English for Everyone

<b>English for Everyone</b>
Stephen Lau's website to help you get the wisdom to live as if everything is a miracle.

Sunday, January 26, 2020

Knowing Their Differences

SEDATIVE / SEDENTARY

Sedative: calming or soothing.
e.g. Without her sedative medicine, she could not go to sleep.

Sedentary: accustomed to sitting; physically inactive.
e.g His sedentary work -- sitting in front of the computer -- took a toll on his health.
e.g. Most seniors have a sedentary lifestyle as they continuing e to age.

ANXIOUS / EAGER

Anxious means worried; eager means impatiently desirous.
e.g. He was anxious about his future.
e.g. The children are eager to open their Christmas presents.

FRAGILE / FRAIL

Fragile: delicate, easily broken.
e.g. This piece of antique is fragile; please handle with care.

Frail: weak in health; without strong support.
e.g. He looks pale and frail.
e.g. The Senator received frail support from his party.

PERIODIC / PERIODICAL

Periodic: occurring again and again.
e.g. The singer has never really retired with periodic appearance on TV.

Periodical: published at regular intervals.
e.g. This is a periodical magazine -- published once a month.
   
REMOVABLE / REMOVED

Removable: can be dismissed or removed.
e.g. This is a removable position, not a permanent one.

Removed: distant, remote, separate.
 e.g. He is my removed relative.

IMPAIR / REPAIR

Impair: weaken or repair.
e.g. Spending too much time on the computer may impair your vision.

Repair: fix
e.g. Eye exercises can repair your vision

Stephen Lau
Copyright© by Stephen Lau


Some American Idioms for You

Pull the wool over someone’s eyes: deceive
e.g. Don’t try to pull the wool over my eyes: I wasn’t born yesterday.

Meet someone halfway: compromise
e.g. He settled the agreement with her by meeting her halfway.

First and last: above all; under all circumstances
e.g. She was an accomplished pianist first and last.

Poop out: tire out
e.g. The marathon race pooped me out; I could hardly walk.

Make as if: pretend
e.g. You made as if you enjoyed the film, but you really didn’t.

Lead someone astray: cause someone to do something wrong or illegal
e.g. If you are always in the company of lawbreakers, you  may be easily be led astray.

Hit like a ton of bricks: surprise or shock
e.g. The sudden resignation of the President hit the people like a ton of bricks.

Go the distance: do the whole thing
e.g. This is a long, complicated project. To succeed, you must go the distance.

For a song: inexpensive
e.g. You can get this on the Internet for a song.

Hit the nail on the head: do exactly the right thing
e.g. Your remark hit the nail on the head; that was precisely the solution to the problem.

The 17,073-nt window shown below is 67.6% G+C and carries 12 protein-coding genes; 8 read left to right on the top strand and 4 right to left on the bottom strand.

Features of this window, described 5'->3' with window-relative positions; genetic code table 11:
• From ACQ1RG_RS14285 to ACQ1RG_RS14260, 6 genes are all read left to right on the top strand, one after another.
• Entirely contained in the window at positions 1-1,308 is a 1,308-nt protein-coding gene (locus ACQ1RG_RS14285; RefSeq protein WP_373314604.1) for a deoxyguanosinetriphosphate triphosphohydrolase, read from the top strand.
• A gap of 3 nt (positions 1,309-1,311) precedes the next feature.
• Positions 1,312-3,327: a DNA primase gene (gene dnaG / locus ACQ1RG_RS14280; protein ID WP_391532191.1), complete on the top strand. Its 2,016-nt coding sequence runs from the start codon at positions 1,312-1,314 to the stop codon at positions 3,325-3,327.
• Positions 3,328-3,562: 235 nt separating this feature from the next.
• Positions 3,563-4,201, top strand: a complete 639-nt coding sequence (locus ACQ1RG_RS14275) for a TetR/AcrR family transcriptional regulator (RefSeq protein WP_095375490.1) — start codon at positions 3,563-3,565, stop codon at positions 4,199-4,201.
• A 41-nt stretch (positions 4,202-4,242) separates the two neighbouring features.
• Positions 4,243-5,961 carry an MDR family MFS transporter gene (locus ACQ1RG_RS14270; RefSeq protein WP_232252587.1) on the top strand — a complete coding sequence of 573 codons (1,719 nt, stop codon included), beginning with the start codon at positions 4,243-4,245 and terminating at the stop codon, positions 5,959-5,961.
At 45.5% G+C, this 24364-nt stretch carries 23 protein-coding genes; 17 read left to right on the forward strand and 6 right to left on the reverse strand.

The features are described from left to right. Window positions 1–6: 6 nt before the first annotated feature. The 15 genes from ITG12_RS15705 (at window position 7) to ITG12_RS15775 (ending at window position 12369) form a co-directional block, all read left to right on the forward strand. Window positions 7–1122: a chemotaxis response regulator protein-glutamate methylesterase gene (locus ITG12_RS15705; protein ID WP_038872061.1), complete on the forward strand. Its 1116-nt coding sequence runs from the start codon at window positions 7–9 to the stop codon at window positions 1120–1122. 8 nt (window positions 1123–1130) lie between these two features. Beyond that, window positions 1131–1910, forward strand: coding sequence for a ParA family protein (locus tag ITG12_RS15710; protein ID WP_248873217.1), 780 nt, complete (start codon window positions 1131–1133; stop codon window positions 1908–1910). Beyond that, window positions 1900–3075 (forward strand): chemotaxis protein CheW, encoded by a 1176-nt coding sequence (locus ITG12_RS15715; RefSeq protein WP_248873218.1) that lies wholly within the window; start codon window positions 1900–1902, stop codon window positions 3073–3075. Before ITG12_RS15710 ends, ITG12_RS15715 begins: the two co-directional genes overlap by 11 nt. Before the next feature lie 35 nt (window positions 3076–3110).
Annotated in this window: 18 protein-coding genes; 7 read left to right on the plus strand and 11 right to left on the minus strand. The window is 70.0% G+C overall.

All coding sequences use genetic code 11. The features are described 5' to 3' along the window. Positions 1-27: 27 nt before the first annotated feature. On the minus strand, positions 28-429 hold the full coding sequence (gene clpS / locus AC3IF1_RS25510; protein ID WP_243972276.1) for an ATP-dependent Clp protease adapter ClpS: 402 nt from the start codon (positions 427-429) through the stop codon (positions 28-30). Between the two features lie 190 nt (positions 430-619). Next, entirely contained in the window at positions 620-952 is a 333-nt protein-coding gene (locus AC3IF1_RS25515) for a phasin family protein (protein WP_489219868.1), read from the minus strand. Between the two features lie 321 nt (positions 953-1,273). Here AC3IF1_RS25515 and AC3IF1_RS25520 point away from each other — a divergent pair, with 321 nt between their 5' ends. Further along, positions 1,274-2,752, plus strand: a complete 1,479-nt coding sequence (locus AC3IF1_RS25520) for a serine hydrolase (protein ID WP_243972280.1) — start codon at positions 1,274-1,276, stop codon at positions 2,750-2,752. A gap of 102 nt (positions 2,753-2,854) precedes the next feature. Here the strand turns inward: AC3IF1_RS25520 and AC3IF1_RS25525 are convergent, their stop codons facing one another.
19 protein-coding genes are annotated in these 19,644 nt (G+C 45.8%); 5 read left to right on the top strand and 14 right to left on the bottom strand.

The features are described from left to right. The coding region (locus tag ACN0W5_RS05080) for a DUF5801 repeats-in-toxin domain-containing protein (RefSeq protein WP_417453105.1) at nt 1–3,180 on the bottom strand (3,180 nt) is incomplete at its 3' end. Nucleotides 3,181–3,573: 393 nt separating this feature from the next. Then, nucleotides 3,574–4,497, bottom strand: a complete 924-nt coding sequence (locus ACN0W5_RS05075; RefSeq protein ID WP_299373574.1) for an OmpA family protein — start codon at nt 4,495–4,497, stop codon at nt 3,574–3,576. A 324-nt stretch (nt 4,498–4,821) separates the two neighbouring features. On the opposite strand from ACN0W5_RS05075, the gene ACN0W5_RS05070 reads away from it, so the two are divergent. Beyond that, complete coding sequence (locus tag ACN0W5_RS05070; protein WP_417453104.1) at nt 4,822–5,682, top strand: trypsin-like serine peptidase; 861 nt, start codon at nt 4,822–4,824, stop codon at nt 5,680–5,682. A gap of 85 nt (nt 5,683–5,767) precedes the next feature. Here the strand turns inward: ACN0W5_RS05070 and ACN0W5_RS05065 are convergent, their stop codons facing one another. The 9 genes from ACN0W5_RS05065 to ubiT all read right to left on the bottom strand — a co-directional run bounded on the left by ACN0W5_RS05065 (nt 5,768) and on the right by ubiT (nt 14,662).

Stephen Lau
Copyright© by Stephen Lau

Thursday, January 23, 2020

Punctuate Your Sentences

To write well, you need to know how to punctuate your sentences.

Commas and full-stops (periods) are most often used.

You use commas to separate compound sentences. A compound sentence is made up of 2 or more simple sentences. First of all, a simple sentence has a subject, a verb, and or an object.

e.g. He laughed. (simple sentence: subject + verb)
e.g. He laughed at me. (simple sentence: subject + verb + object)
e.g. He left the room. (simple sentence: subject + verb + object)
e.g. I was all by myself. (simple sentence: subject + verb+ complement)

However, you cannot join two or more simple sentences together without a coordinating conjunction (andbutornorforso, yet)

e.g. He laughed at me, he left the room. (incorrect: there is no coordinating conjunction)
e.g. He laughed at me, and (he) left the room.(correct)
e.g. After he laughed at mehe left the room.(correct: "he laughed at me" becomes a subordinate clause and no longer a simple sentence with the addition of the subordinating conjunction "after")
e.g. He laughed at meleft the room, and I was all by myself. (correct)

You may or may not need a comma for a compound or complex sentence. A complex sentence is made up of a simple sentence and one or more subordinate clauses (a subordinate clause is an incomplete sentence joined to a simple sentence by a subordinating conjunction, such as afterwhensince etc.

e.g. He saw me and he shook my hands. (a compound sentence joining 2 simple sentences by a coordinating conjunction: "and": " he saw me" and "he shook my hands")

A comma before and is optional. If you think the sentence is too long or the meaning is misleading, you may want to add a comma.

By the same token, if you think the complex sentence is too long, then you may want to add a comma.

e.g. When he saw me walking with the Mayor along the corridor, he shook my hands.
e.g. He shook my hands when he saw me. (without the comma)

I hope you have learned the following: a simple sentence, a compound sentence, a coordinating clause, a subordinating clause, and the use of comma.

Stephen Lau
Copyright© by Stephen Lau

Wednesday, January 22, 2020

Slang and Colloquial Expressions

Easy on the eye: good looking.
e.g. I say, your girlfriend is easy on the eye.
Act your age: behave yourself according to your age..
e.g. You’re almost an adult. Come on, act your age, and stop behaving like a spoiled brat!
Go: attempt.
e.g. Have a go at doing this on your own.
Easy mark: a likely victim.
e.g. If you are so unsuspecting, you may become an easy mark for swindlers.
Bazillion: a great number of.
e.g. The national debt is now in bazillion dollars, and the Congress needs to do something about that.
No way: not at all.
e.g. “Are you going to give him a hand?” “No way; he’ll be on his own.”
Beat: broke, no money.
e.g. Without a job, we are beat, no copper and no bread.
Chip on one’s shoulder: a grudge against.
e.g. She still has a chip on her shoulder: your infidelity some years ago.